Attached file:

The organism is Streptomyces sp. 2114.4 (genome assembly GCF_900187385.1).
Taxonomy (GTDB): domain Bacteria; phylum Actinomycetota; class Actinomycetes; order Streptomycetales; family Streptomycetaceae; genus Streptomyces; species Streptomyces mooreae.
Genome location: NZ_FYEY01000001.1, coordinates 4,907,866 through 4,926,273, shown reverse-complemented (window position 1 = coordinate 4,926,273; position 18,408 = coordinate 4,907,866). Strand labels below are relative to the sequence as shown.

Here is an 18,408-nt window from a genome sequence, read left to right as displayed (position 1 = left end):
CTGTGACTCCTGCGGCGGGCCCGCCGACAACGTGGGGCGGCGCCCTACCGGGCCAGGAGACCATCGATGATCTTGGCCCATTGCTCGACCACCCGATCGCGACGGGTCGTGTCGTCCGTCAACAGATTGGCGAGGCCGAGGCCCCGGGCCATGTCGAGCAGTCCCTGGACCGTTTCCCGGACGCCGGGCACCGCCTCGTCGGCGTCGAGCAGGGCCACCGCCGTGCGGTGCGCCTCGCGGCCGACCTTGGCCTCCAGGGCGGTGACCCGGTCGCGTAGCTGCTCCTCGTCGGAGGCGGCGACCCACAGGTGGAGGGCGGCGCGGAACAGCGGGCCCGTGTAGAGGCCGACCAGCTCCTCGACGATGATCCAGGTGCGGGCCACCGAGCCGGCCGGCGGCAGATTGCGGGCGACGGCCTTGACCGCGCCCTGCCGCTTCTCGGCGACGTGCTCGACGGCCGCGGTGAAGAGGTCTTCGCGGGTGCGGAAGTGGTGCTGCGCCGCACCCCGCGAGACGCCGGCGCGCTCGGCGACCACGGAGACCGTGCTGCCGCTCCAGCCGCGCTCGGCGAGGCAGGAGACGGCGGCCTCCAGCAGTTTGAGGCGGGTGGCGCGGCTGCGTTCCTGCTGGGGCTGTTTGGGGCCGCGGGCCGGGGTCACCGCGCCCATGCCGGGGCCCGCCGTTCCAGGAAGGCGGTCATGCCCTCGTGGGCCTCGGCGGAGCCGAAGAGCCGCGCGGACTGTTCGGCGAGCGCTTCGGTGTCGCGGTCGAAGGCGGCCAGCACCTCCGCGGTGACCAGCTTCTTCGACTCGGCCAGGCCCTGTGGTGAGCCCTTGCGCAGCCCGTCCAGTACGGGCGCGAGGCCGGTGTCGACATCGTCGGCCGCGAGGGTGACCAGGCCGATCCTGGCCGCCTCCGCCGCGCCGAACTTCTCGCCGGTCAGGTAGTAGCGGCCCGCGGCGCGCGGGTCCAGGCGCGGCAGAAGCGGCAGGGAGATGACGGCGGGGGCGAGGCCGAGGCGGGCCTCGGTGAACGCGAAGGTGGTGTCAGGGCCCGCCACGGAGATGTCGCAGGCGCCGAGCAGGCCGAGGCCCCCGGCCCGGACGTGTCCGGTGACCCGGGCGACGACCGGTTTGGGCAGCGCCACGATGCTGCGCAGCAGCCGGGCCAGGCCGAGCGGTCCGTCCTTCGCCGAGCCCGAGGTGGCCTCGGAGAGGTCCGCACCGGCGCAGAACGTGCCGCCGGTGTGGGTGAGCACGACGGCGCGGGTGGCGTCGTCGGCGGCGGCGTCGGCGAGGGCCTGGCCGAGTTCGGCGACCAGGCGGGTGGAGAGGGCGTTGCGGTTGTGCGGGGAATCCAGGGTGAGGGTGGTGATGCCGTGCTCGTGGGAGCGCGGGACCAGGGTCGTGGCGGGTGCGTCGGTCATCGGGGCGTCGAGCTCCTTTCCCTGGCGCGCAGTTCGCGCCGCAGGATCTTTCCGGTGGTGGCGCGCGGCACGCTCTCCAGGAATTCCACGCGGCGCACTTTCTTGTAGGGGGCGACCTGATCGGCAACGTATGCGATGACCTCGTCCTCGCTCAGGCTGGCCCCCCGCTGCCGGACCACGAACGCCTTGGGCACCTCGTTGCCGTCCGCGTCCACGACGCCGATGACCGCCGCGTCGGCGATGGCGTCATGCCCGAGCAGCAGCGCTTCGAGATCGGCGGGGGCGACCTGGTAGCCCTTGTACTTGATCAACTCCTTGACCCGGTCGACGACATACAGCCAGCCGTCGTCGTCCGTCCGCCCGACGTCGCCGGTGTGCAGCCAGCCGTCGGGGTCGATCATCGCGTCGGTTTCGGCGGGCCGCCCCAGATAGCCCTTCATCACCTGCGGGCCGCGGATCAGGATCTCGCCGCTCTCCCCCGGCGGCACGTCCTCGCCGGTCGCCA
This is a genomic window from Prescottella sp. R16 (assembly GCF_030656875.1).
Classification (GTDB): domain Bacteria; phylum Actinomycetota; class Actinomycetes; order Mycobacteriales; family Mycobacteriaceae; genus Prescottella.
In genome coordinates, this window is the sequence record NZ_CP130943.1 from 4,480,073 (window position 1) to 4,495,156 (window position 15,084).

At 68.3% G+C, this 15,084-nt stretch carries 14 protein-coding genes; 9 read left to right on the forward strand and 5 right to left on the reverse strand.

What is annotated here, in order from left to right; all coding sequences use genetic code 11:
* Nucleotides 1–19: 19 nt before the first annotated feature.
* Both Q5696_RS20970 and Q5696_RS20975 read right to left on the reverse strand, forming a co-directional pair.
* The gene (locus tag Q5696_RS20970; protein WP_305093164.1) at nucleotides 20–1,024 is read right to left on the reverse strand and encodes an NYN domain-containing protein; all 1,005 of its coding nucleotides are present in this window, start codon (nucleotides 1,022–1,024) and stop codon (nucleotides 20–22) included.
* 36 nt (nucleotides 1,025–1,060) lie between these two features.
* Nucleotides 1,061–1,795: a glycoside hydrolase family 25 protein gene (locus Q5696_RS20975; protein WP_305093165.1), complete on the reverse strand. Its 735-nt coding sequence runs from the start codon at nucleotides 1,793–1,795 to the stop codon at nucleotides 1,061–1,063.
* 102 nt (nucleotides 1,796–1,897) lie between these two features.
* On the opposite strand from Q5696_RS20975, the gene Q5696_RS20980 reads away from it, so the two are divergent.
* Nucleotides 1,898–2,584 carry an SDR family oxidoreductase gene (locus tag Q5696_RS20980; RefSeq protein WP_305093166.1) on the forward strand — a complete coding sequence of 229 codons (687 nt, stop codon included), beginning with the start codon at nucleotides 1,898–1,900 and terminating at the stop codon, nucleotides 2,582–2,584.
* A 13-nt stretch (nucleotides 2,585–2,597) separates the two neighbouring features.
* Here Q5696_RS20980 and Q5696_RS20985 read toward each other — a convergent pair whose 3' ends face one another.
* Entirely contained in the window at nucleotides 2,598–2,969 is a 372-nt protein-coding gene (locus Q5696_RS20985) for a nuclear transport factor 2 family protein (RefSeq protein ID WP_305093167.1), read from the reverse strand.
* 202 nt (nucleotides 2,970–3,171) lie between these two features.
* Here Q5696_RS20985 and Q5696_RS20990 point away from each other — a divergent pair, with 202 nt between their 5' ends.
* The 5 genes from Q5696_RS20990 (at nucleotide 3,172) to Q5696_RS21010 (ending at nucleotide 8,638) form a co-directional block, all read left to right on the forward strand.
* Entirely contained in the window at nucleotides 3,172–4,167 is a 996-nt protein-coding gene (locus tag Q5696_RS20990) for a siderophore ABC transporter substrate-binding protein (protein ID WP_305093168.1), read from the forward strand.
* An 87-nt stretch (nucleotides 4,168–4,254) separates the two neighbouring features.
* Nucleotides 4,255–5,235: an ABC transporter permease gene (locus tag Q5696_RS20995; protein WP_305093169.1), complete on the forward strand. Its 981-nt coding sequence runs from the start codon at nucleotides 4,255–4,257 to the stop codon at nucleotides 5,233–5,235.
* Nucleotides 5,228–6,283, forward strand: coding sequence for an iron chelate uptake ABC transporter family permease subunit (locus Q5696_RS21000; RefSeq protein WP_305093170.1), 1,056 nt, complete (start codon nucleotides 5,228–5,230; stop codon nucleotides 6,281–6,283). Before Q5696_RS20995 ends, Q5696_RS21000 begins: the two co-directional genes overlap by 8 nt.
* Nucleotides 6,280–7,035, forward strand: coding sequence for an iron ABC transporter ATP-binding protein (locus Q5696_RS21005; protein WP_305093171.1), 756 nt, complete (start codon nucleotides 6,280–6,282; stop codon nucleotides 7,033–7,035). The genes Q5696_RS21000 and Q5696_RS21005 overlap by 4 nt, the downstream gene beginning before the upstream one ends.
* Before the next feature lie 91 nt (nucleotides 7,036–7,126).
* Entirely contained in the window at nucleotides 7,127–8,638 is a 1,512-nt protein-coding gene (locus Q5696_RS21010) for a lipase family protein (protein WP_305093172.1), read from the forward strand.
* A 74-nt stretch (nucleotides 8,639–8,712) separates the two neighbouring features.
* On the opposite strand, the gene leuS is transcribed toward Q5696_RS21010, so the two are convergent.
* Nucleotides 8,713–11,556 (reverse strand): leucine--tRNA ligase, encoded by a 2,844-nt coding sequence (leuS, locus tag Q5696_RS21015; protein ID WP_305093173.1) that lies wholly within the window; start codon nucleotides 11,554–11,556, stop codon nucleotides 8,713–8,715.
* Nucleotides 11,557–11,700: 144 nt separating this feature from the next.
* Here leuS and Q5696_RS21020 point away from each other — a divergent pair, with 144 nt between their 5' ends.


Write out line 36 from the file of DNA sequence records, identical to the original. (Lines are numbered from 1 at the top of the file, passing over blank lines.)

* Here leuS and Q5696_RS21020 point away from each other — a divergent pair, with 144 nt between their 5' ends.